Australian Poisoning Surveillance Initiative Databank

Boosting public health research with a national poisoning dataset.
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Who will benefit
Researchers, researcher organisations, government organisations, poison information centres, pharmaceutical and industrial chemical companies

The Challenge

Australia’s 4 poisons information centres (PICs) receive more than 200,000 calls a year, however their databases are not coordinated, making the compilation of national data labour intensive and complex. The challenge is to harmonise the PIC datasets, to provide a national service to healthcare professionals and the public.

Improving access to poisoning data will inform research as well as accurate and timely responses to drug and product safety, suicide and injury prevention and paediatric poisonings.

The Response

A national PIC dataset will be developed covering the entirety of poisons centre data in Australia from all 4 PICs and 8 jurisdictions. 

Detailed data on each poisoning call will be standardised and captured in a secure application to deliver an Australian PIC dataset that includes exposure, demographic, clinical and advice details, all vital tools for public health surveillance and research. Formalised governance and access procedures will provide users with clarity and ensure timely access to the data.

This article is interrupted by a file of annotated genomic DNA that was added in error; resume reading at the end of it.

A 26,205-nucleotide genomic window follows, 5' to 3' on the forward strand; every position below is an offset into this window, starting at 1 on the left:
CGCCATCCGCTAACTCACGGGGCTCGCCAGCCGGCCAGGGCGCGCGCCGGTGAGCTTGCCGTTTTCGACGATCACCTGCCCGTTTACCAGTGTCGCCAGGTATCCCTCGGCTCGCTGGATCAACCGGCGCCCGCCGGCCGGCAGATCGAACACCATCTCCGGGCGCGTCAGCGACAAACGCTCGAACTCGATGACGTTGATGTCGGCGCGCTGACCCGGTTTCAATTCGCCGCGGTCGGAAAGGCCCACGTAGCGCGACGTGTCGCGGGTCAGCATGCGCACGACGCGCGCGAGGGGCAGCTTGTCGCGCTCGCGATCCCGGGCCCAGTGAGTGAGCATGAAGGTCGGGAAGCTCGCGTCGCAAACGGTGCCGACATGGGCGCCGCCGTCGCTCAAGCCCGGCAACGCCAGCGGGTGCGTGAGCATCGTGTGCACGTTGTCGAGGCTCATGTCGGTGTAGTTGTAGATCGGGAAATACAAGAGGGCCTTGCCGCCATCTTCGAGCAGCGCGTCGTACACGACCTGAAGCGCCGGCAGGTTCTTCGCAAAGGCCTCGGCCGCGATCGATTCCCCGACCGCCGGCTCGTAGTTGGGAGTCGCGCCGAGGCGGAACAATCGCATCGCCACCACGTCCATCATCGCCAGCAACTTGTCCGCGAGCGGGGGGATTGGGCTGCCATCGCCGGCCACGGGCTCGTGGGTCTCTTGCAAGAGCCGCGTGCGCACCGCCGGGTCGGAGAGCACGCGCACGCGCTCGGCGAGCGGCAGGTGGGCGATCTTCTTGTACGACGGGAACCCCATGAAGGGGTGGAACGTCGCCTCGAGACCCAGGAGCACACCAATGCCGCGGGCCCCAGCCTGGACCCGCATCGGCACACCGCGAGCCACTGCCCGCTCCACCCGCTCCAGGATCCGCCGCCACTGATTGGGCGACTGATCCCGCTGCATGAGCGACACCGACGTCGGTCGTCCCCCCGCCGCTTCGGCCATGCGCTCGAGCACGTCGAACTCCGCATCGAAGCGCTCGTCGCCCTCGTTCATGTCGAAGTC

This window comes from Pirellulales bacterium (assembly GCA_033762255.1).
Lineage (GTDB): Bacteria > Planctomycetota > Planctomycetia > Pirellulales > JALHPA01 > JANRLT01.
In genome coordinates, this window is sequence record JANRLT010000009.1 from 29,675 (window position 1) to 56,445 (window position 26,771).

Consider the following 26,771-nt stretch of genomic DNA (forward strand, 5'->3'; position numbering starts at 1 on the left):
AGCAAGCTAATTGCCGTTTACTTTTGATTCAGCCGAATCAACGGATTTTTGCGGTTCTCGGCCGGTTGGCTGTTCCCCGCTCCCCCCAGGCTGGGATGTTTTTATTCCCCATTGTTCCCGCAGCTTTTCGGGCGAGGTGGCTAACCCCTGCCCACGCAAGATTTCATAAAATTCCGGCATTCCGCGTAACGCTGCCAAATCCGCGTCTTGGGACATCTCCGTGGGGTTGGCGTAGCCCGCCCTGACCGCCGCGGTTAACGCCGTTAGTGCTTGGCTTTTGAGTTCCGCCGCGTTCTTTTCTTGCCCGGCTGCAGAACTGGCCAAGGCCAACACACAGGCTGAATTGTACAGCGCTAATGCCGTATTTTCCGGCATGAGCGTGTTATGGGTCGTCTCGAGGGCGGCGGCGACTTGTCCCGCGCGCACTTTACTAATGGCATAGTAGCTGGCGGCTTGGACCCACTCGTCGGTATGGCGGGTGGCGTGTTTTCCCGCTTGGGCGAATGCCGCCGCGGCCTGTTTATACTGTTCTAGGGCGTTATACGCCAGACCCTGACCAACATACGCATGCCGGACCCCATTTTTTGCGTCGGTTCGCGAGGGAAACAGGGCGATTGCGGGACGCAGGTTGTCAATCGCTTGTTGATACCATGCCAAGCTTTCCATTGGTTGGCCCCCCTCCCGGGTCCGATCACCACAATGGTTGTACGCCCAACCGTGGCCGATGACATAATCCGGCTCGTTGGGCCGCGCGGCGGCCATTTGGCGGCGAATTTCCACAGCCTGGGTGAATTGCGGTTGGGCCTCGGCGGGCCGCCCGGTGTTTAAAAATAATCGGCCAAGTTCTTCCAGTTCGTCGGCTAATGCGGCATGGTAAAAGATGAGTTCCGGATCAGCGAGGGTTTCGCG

Who Will Benefit

Researchers and government agencies will benefit from more efficient and timely access to real time, harmonised national PIC data to inform poisons research and public health responses.

The Partners

Our partners are:

  • NSW Poisons Information Centre
  • Victorian Poisons Information Centre
  • Queensland Poisons Information Centre
  • Western Australian Poisons Information Centre
  • NSW Ministry of Health
  • University of Sydney.

Target Outcomes

This project will give researchers more efficient and timely access to national PIC data through a new Australian poisoning dataset.

Contact the ARDC

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January 2021 to June 2023

Current Phase

In progress

ARDC Co-investment


Project lead

University of Sydney